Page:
Donald Trump Jr.’s misleading statement about his June 2016 meeting with a Russian lawyer was dictated by President Trump, several sources told The Washington Post.
Trump Jr. initially claimed in his July 8 statement that the June 9, 2016 meeting was about the adoption of Russian children by U.S. citizens. But it came to light over the next several days that the 39-year-old real estate executive accepted the meeting after being promised negative information about Hillary Clinton.
And rather than discussing adoptions, the Russian lawyer, Natalia Veselnitskaya, used the meeting to lobby against the Magnitsky Act, a sanctions bill opposed by the Russian government.
Trump Jr. was contacted with the offer by email on June 3, 2016 by Rob Goldstone, an acquaintance and the music publicist for a Russian-Azerbaijani musician whose family is close to Vladimir Putin.
Goldstone told Trump Jr. that a “Russian government attorney” — Veselnitskaya — would be presenting the Clinton dirt during the Trump Tower meeting. Trump Jr. invited his brother-in-law, Jared Kushner, and campaign chairman Paul Manafort.
Veselnitskaya attended with Rinat Akhmetshin, a Russian-American lobbyist and former Soviet military officer, and a translator.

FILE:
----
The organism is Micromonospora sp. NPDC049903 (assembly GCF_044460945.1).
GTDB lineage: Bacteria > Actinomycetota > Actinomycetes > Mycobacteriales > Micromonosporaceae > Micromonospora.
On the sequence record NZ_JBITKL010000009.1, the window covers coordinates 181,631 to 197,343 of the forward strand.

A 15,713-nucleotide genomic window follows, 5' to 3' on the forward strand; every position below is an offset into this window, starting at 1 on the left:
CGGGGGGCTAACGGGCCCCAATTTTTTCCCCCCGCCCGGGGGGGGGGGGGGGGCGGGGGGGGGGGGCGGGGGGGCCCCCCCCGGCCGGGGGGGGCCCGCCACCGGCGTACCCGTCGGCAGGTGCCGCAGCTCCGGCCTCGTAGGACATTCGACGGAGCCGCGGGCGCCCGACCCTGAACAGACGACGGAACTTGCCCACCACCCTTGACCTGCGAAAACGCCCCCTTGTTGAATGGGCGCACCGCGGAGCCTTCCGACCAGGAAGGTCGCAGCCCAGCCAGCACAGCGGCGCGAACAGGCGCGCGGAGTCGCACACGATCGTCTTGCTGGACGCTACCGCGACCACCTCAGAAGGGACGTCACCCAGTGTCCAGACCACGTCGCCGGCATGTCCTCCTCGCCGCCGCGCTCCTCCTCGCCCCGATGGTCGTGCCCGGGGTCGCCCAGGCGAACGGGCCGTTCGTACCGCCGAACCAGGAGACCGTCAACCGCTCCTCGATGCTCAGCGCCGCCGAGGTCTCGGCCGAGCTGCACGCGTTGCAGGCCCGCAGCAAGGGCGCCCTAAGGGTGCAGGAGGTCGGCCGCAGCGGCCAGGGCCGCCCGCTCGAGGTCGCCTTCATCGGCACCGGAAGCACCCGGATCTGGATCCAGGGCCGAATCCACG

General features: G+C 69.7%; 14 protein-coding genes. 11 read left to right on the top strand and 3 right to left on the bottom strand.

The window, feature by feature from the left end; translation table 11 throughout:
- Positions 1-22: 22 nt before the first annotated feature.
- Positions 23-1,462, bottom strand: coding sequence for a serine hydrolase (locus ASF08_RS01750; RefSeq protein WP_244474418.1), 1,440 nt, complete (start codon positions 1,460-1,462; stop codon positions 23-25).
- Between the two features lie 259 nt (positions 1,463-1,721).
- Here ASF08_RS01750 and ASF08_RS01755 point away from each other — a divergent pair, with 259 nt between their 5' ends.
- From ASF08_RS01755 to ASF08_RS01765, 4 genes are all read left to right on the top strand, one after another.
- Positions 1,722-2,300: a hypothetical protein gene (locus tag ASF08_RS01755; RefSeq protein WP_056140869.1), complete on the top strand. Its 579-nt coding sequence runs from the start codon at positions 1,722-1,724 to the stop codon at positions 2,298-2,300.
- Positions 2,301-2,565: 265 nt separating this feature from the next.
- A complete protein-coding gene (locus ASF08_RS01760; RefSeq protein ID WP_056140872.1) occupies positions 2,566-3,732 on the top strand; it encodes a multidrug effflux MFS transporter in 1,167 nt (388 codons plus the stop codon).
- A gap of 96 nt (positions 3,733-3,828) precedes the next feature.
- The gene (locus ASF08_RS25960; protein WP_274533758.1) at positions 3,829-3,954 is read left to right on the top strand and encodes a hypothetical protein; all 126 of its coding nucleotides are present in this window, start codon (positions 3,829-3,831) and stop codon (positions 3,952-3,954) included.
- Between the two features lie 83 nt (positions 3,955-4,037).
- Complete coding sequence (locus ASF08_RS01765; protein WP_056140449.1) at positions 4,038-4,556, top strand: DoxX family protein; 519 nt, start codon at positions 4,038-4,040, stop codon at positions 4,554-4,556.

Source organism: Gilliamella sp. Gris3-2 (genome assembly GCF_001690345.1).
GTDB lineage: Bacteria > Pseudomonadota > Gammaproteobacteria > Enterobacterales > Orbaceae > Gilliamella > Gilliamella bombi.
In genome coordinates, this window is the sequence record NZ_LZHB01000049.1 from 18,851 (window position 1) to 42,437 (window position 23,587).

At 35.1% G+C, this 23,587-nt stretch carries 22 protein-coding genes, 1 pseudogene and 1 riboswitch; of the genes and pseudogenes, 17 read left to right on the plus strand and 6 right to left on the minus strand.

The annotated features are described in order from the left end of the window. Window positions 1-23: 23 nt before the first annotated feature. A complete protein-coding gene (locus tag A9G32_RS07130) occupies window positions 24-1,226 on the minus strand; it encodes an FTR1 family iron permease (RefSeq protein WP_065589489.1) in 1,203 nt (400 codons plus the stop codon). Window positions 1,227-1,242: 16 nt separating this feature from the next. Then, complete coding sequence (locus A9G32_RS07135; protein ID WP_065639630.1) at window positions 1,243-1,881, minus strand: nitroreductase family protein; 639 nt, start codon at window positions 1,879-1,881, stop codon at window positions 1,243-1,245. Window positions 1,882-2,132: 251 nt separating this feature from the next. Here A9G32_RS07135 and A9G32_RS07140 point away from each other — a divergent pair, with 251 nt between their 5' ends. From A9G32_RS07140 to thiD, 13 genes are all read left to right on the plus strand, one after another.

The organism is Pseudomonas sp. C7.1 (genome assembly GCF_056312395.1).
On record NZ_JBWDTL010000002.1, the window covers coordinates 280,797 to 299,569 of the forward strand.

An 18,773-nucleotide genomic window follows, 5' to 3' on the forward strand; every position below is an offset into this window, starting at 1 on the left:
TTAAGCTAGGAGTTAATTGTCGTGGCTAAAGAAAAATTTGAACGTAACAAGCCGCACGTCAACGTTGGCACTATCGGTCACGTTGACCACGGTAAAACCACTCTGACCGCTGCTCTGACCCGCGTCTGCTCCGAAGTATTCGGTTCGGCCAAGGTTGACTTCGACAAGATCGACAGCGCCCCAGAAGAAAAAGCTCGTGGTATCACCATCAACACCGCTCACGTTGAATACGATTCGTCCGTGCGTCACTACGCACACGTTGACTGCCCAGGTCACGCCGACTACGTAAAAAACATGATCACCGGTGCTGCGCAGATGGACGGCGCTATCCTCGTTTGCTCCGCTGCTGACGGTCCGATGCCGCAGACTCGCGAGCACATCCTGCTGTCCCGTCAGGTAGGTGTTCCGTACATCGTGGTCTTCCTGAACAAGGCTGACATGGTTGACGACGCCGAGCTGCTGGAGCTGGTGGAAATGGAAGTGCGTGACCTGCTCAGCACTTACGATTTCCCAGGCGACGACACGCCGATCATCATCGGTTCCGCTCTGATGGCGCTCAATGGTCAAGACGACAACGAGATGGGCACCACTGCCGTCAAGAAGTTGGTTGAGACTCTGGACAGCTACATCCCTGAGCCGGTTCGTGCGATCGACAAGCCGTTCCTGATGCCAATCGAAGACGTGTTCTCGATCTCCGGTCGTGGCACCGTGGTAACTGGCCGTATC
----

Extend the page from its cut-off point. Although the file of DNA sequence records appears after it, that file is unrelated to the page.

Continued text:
In his initial Trump-crafted statement, Trump Jr. said that he and Veselnitskaya “primarily discussed a program about the adoption of Russian children that was active and popular with American families years ago and was since ended by the Russian government, but it was not a campaign issue at the time and there was no follow up.”
“I was asked to attend the meeting by an acquaintance, but was not told the name of the person I would be meeting with beforehand,” he added.
After that statement was released to The New York Times, the newspaper followed up with a story revealing that Trump Jr. agreed to the meeting after being offered information about Clinton.
Trump Jr. would go on to release his email exchanges with Goldstone after The New York Times informed him that they were planning to publish the documents, which they obtained through undisclosed means.
The White House and Trump Jr. have made several different arguments in an attempt to downplay the significance of the meeting. They’ve said both that nothing significant came of the meeting and that any other political campaign would have entertained an offer of opposition research on an opponent.
According to The Post, Trump crafted his son’s statement aboard Air Force One on the flight back from the G-20 summit in Germany.
Trump dictated the statement to Hope Hicks, his longtime assistant and head of White House strategic communications.